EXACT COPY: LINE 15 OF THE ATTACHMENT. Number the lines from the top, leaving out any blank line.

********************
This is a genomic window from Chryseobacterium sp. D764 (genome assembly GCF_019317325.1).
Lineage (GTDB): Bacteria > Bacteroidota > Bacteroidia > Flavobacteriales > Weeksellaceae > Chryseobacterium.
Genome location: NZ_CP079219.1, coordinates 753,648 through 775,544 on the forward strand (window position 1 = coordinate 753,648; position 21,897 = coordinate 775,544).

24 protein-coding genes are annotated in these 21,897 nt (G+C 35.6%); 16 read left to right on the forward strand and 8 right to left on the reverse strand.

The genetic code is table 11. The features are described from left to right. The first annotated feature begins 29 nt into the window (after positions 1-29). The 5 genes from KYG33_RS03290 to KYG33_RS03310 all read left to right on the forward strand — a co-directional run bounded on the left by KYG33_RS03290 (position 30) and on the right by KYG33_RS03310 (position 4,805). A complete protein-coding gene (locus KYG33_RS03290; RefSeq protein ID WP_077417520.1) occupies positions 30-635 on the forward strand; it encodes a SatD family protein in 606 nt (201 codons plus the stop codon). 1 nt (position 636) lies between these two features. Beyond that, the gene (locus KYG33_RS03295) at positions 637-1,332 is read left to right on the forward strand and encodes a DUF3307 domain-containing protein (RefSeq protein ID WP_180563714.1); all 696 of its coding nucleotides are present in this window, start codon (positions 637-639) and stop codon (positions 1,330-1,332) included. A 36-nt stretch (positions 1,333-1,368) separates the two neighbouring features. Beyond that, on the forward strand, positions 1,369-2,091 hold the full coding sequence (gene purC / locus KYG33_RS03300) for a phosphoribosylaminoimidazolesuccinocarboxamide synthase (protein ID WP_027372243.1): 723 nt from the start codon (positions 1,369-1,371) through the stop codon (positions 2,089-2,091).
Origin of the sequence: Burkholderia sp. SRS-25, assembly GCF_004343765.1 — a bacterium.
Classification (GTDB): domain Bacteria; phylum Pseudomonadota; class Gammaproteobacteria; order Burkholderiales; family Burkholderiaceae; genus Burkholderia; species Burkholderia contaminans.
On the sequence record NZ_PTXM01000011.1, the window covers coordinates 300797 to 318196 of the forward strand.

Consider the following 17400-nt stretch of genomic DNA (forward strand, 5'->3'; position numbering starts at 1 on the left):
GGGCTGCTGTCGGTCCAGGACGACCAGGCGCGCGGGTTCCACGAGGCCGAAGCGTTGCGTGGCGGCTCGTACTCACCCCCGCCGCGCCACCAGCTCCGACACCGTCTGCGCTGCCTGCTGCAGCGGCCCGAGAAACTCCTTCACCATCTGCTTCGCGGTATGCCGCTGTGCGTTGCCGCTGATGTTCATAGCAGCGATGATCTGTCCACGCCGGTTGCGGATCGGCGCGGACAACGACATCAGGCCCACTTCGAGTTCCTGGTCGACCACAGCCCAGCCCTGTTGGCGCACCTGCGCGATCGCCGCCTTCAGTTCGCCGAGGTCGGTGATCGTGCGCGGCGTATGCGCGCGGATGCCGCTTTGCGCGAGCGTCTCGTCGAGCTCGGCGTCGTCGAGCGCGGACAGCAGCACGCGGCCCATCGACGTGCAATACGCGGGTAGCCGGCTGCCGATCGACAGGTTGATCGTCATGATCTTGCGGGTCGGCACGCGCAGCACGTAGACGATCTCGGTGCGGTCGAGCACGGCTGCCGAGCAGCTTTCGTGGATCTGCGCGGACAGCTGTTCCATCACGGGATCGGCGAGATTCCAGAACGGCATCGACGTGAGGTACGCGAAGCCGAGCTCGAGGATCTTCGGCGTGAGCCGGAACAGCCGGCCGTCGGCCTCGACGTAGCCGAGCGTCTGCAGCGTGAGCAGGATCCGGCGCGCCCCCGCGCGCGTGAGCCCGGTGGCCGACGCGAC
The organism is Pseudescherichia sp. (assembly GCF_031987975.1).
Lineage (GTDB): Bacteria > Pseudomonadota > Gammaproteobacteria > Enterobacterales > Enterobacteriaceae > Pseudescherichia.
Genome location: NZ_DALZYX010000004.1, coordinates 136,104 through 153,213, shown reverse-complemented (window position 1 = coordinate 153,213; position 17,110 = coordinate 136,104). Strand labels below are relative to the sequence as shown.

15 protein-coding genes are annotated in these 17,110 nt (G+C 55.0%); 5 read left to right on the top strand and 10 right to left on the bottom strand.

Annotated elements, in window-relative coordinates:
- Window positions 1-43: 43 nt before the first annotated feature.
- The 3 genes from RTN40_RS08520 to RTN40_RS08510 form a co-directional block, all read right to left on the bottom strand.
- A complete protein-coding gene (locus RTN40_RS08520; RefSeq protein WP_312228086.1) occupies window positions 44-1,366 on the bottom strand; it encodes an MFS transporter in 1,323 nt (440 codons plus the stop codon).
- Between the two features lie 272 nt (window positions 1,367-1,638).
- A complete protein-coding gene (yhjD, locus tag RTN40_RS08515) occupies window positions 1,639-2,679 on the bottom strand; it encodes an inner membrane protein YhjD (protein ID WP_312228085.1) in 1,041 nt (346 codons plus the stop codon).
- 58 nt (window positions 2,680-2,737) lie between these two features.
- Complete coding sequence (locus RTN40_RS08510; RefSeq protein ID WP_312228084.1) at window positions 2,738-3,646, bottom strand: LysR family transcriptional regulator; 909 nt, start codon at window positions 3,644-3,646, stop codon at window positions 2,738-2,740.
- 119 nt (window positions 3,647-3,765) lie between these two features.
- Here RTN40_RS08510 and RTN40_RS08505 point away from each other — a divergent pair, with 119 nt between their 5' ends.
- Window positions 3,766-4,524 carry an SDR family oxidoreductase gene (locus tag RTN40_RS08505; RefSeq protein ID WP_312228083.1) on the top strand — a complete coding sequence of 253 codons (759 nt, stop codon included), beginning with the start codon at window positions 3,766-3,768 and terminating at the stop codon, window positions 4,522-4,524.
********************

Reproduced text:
Annotated elements, in window-relative coordinates: